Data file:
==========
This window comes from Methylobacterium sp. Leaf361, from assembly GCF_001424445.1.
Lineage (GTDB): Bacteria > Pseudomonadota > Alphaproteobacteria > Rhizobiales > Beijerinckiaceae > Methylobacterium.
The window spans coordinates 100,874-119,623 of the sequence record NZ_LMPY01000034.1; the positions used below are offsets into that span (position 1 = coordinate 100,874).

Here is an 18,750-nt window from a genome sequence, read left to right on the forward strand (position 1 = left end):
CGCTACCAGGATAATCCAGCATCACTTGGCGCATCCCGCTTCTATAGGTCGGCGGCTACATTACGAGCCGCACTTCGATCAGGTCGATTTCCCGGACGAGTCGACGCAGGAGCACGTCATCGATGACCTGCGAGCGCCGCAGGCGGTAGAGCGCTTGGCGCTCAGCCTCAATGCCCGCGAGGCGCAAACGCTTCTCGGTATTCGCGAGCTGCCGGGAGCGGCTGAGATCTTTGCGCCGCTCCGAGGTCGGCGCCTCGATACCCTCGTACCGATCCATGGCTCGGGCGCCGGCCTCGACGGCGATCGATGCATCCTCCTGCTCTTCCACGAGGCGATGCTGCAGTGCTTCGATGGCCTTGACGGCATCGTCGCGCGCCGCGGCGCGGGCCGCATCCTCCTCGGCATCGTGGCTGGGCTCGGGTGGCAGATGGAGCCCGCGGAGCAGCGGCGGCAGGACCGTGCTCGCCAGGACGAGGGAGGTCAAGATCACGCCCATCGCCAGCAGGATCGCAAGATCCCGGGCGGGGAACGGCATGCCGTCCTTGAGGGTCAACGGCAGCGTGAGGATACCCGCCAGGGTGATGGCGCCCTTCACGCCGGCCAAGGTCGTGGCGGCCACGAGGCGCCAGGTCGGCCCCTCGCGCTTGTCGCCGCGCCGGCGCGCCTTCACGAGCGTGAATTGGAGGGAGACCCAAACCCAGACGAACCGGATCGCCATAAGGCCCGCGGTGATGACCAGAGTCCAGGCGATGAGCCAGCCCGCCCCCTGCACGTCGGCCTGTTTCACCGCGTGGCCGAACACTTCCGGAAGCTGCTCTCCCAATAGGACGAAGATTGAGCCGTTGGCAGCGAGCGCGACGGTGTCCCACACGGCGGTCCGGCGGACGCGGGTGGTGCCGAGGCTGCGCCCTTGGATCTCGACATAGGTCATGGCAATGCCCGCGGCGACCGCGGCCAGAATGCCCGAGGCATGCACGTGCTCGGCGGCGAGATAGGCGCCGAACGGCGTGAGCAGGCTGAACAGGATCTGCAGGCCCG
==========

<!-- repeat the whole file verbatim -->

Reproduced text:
This window comes from Methylobacterium sp. Leaf361, from assembly GCF_001424445.1.
Lineage (GTDB): Bacteria > Pseudomonadota > Alphaproteobacteria > Rhizobiales > Beijerinckiaceae > Methylobacterium.
The window spans coordinates 100,874-119,623 of the sequence record NZ_LMPY01000034.1; the positions used below are offsets into that span (position 1 = coordinate 100,874).

Here is an 18,750-nt window from a genome sequence, read left to right on the forward strand (position 1 = left end):
CGCTACCAGGATAATCCAGCATCACTTGGCGCATCCCGCTTCTATAGGTCGGCGGCTACATTACGAGCCGCACTTCGATCAGGTCGATTTCCCGGACGAGTCGACGCAGGAGCACGTCATCGATGACCTGCGAGCGCCGCAGGCGGTAGAGCGCTTGGCGCTCAGCCTCAATGCCCGCGAGGCGCAAACGCTTCTCGGTATTCGCGAGCTGCCGGGAGCGGCTGAGATCTTTGCGCCGCTCCGAGGTCGGCGCCTCGATACCCTCGTACCGATCCATGGCTCGGGCGCCGGCCTCGACGGCGATCGATGCATCCTCCTGCTCTTCCACGAGGCGATGCTGCAGTGCTTCGATGGCCTTGACGGCATCGTCGCGCGCCGCGGCGCGGGCCGCATCCTCCTCGGCATCGTGGCTGGGCTCGGGTGGCAGATGGAGCCCGCGGAGCAGCGGCGGCAGGACCGTGCTCGCCAGGACGAGGGAGGTCAAGATCACGCCCATCGCCAGCAGGATCGCAAGATCCCGGGCGGGGAACGGCATGCCGTCCTTGAGGGTCAACGGCAGCGTGAGGATACCCGCCAGGGTGATGGCGCCCTTCACGCCGGCCAAGGTCGTGGCGGCCACGAGGCGCCAGGTCGGCCCCTCGCGCTTGTCGCCGCGCCGGCGCGCCTTCACGAGCGTGAATTGGAGGGAGACCCAAACCCAGACGAACCGGATCGCCATAAGGCCCGCGGTGATGACCAGAGTCCAGGCGATGAGCCAGCCCGCCCCCTGCACGTCGGCCTGTTTCACCGCGTGGCCGAACACTTCCGGAAGCTGCTCTCCCAATAGGACGAAGATTGAGCCGTTGGCAGCGAGCGCGACGGTGTCCCACACGGCGGTCCGGCGGACGCGGGTGGTGCCGAGGCTGCGCCCTTGGATCTCGACATAGGTCATGGCAATGCCCGCGGCGACCGCGGCCAGAATGCCCGAGGCATGCACGTGCTCGGCGGCGAGATAGGCGCCGAACGGCGTGAGCAGGCTGAACAGGATCTGCAGGCCCG